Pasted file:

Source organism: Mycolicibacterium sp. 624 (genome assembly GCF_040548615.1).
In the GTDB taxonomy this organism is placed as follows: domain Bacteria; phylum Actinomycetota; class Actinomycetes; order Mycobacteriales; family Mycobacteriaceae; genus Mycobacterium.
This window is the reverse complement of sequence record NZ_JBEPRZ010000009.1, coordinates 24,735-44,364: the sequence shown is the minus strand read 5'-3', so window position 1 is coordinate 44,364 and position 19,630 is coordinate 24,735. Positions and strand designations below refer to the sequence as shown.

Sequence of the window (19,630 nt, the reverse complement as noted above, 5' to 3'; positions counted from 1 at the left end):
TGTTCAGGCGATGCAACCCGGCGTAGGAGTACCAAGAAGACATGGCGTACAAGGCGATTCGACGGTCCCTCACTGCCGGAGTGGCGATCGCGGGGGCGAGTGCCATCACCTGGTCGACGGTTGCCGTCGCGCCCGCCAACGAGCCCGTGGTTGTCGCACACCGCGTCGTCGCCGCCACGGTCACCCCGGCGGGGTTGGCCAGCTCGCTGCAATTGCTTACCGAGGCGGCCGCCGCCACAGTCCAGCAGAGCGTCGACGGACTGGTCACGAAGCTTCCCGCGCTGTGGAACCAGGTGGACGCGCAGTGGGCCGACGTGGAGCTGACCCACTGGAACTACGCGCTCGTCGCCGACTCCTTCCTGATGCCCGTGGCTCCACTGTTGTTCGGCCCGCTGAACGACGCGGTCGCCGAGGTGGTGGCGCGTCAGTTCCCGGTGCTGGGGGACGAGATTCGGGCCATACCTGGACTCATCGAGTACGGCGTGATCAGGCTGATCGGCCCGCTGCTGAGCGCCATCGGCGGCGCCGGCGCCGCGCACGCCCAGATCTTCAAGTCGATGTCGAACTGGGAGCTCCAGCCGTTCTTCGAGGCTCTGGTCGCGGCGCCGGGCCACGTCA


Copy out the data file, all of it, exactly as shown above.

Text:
Source organism: Mycolicibacterium sp. 624 (genome assembly GCF_040548615.1).
In the GTDB taxonomy this organism is placed as follows: domain Bacteria; phylum Actinomycetota; class Actinomycetes; order Mycobacteriales; family Mycobacteriaceae; genus Mycobacterium.
This window is the reverse complement of sequence record NZ_JBEPRZ010000009.1, coordinates 24,735-44,364: the sequence shown is the minus strand read 5'-3', so window position 1 is coordinate 44,364 and position 19,630 is coordinate 24,735. Positions and strand designations below refer to the sequence as shown.

Sequence of the window (19,630 nt, the reverse complement as noted above, 5' to 3'; positions counted from 1 at the left end):
TGTTCAGGCGATGCAACCCGGCGTAGGAGTACCAAGAAGACATGGCGTACAAGGCGATTCGACGGTCCCTCACTGCCGGAGTGGCGATCGCGGGGGCGAGTGCCATCACCTGGTCGACGGTTGCCGTCGCGCCCGCCAACGAGCCCGTGGTTGTCGCACACCGCGTCGTCGCCGCCACGGTCACCCCGGCGGGGTTGGCCAGCTCGCTGCAATTGCTTACCGAGGCGGCCGCCGCCACAGTCCAGCAGAGCGTCGACGGACTGGTCACGAAGCTTCCCGCGCTGTGGAACCAGGTGGACGCGCAGTGGGCCGACGTGGAGCTGACCCACTGGAACTACGCGCTCGTCGCCGACTCCTTCCTGATGCCCGTGGCTCCACTGTTGTTCGGCCCGCTGAACGACGCGGTCGCCGAGGTGGTGGCGCGTCAGTTCCCGGTGCTGGGGGACGAGATTCGGGCCATACCTGGACTCATCGAGTACGGCGTGATCAGGCTGATCGGCCCGCTGCTGAGCGCCATCGGCGGCGCCGGCGCCGCGCACGCCCAGATCTTCAAGTCGATGTCGAACTGGGAGCTCCAGCCGTTCTTCGAGGCTCTGGTCGCGGCGCCGGGCCACGTCA